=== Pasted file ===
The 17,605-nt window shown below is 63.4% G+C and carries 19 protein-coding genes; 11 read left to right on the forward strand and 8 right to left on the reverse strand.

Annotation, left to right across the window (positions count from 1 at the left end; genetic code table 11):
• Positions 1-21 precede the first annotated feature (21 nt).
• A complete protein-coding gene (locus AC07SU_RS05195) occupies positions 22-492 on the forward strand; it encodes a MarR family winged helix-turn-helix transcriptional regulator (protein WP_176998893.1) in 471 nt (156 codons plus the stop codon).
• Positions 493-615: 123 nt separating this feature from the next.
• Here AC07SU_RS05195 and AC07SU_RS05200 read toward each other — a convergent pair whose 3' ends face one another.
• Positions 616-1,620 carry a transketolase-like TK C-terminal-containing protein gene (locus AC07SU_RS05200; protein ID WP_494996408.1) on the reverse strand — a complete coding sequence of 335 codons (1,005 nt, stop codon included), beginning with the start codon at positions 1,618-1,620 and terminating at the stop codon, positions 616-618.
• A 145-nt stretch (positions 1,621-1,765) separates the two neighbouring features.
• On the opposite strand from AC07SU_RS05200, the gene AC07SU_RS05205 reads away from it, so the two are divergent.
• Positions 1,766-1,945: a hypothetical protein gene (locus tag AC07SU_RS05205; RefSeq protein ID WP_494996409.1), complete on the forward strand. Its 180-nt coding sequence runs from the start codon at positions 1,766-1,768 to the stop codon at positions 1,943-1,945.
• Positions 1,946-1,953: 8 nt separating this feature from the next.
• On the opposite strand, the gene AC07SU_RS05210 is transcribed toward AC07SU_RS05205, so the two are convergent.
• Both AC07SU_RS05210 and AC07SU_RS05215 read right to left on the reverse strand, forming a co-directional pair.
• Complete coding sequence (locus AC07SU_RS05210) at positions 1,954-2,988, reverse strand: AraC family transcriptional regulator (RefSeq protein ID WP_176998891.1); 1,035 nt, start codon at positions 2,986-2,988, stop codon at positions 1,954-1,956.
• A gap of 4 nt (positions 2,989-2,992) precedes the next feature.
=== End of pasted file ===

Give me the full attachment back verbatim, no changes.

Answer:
The 17,605-nt window shown below is 63.4% G+C and carries 19 protein-coding genes; 11 read left to right on the forward strand and 8 right to left on the reverse strand.

Annotation, left to right across the window (positions count from 1 at the left end; genetic code table 11):
• Positions 1-21 precede the first annotated feature (21 nt).
• A complete protein-coding gene (locus AC07SU_RS05195) occupies positions 22-492 on the forward strand; it encodes a MarR family winged helix-turn-helix transcriptional regulator (protein WP_176998893.1) in 471 nt (156 codons plus the stop codon).
• Positions 493-615: 123 nt separating this feature from the next.
• Here AC07SU_RS05195 and AC07SU_RS05200 read toward each other — a convergent pair whose 3' ends face one another.
• Positions 616-1,620 carry a transketolase-like TK C-terminal-containing protein gene (locus AC07SU_RS05200; protein ID WP_494996408.1) on the reverse strand — a complete coding sequence of 335 codons (1,005 nt, stop codon included), beginning with the start codon at positions 1,618-1,620 and terminating at the stop codon, positions 616-618.
• A 145-nt stretch (positions 1,621-1,765) separates the two neighbouring features.
• On the opposite strand from AC07SU_RS05200, the gene AC07SU_RS05205 reads away from it, so the two are divergent.
• Positions 1,766-1,945: a hypothetical protein gene (locus tag AC07SU_RS05205; RefSeq protein ID WP_494996409.1), complete on the forward strand. Its 180-nt coding sequence runs from the start codon at positions 1,766-1,768 to the stop codon at positions 1,943-1,945.
• Positions 1,946-1,953: 8 nt separating this feature from the next.
• On the opposite strand, the gene AC07SU_RS05210 is transcribed toward AC07SU_RS05205, so the two are convergent.
• Both AC07SU_RS05210 and AC07SU_RS05215 read right to left on the reverse strand, forming a co-directional pair.
• Complete coding sequence (locus AC07SU_RS05210) at positions 1,954-2,988, reverse strand: AraC family transcriptional regulator (RefSeq protein ID WP_176998891.1); 1,035 nt, start codon at positions 2,986-2,988, stop codon at positions 1,954-1,956.
• A gap of 4 nt (positions 2,989-2,992) precedes the next feature.